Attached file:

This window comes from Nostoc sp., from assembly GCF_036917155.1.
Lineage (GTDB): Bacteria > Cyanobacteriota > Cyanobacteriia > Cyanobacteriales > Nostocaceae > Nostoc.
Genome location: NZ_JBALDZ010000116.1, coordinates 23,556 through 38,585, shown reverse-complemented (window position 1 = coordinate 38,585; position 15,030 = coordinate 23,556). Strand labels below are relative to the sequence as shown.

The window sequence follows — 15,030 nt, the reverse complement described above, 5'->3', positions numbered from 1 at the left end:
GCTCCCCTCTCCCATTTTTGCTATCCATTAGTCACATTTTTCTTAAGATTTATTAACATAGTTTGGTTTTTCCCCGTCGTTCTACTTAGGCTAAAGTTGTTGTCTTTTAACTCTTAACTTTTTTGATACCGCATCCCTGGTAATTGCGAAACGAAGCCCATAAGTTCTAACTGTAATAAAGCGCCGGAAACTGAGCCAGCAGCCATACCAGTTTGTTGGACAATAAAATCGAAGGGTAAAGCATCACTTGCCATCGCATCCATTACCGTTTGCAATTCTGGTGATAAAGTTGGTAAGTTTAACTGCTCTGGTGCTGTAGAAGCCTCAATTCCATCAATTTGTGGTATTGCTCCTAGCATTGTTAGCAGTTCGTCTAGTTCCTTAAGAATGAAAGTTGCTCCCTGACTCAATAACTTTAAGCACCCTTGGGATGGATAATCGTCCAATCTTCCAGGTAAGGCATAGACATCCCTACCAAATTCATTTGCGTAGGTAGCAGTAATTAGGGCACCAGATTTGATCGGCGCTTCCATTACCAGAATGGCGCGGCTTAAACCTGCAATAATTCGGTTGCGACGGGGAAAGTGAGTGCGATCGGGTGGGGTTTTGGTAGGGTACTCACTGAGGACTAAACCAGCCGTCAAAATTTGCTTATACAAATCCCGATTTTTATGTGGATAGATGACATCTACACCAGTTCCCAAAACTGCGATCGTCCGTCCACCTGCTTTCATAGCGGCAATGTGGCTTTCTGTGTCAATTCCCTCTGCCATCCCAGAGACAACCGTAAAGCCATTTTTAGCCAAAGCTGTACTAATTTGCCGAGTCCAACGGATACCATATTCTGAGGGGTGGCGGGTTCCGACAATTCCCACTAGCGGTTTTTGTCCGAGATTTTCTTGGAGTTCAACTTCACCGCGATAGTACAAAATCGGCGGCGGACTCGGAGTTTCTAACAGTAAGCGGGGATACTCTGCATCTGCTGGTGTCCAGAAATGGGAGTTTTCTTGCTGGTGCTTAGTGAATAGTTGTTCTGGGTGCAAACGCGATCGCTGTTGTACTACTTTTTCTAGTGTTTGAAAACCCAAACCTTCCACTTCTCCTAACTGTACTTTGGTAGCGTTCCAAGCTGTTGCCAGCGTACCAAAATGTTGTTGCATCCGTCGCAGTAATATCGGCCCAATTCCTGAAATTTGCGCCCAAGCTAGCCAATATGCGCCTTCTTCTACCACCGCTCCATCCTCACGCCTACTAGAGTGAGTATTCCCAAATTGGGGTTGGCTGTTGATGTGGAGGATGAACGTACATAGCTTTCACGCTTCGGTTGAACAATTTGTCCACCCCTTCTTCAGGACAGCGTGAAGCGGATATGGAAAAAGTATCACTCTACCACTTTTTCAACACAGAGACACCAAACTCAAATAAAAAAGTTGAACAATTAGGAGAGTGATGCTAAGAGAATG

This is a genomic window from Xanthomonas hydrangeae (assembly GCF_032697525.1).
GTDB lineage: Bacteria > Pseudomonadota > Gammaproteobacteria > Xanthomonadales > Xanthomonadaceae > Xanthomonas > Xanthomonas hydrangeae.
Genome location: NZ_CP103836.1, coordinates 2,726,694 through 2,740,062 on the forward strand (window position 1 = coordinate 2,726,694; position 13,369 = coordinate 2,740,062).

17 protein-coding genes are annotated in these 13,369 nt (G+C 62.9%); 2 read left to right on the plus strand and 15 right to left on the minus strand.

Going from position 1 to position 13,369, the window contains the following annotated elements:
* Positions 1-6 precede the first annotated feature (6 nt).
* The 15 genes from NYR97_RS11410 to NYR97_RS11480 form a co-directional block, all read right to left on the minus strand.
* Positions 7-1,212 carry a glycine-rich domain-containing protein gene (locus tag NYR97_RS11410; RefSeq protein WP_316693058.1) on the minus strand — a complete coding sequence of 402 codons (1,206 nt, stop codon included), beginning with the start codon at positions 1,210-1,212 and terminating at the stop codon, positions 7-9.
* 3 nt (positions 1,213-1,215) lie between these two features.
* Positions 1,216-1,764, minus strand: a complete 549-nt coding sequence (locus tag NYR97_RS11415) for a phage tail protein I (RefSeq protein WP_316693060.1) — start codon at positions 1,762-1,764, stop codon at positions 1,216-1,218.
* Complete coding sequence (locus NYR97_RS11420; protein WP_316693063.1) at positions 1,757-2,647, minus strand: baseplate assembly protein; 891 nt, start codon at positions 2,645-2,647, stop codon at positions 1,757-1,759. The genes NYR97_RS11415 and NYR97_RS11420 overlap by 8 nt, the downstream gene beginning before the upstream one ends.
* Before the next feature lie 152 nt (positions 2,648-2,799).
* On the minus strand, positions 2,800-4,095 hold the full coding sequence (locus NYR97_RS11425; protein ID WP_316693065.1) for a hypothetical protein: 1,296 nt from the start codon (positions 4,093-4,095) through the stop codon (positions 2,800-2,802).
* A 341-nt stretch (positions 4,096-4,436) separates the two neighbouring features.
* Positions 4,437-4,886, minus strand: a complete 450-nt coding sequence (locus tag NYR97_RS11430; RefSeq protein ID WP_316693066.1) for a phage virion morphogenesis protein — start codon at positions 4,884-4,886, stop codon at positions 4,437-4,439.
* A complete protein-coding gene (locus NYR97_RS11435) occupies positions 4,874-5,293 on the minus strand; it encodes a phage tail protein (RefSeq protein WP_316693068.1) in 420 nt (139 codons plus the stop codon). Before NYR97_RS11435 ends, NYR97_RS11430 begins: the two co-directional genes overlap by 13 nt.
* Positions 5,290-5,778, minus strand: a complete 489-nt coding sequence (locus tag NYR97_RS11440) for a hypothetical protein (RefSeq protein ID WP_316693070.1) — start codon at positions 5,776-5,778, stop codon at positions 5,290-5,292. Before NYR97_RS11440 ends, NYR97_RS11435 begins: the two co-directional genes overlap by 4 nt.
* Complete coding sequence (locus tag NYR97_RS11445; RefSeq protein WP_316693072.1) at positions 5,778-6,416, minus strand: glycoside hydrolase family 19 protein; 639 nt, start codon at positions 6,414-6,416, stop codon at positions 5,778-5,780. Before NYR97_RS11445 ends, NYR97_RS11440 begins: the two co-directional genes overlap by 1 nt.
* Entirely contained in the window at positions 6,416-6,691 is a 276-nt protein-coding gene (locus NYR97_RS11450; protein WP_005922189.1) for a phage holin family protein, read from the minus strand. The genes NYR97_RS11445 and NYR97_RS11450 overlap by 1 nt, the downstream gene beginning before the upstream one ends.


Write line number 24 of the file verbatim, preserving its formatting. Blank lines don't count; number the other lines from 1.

* Entirely contained in the window at positions 6,416-6,691 is a 276-nt protein-coding gene (locus NYR97_RS11450; protein WP_005922189.1) for a phage holin family protein, read from the minus strand. The genes NYR97_RS11445 and NYR97_RS11450 overlap by 1 nt, the downstream gene beginning before the upstream one ends.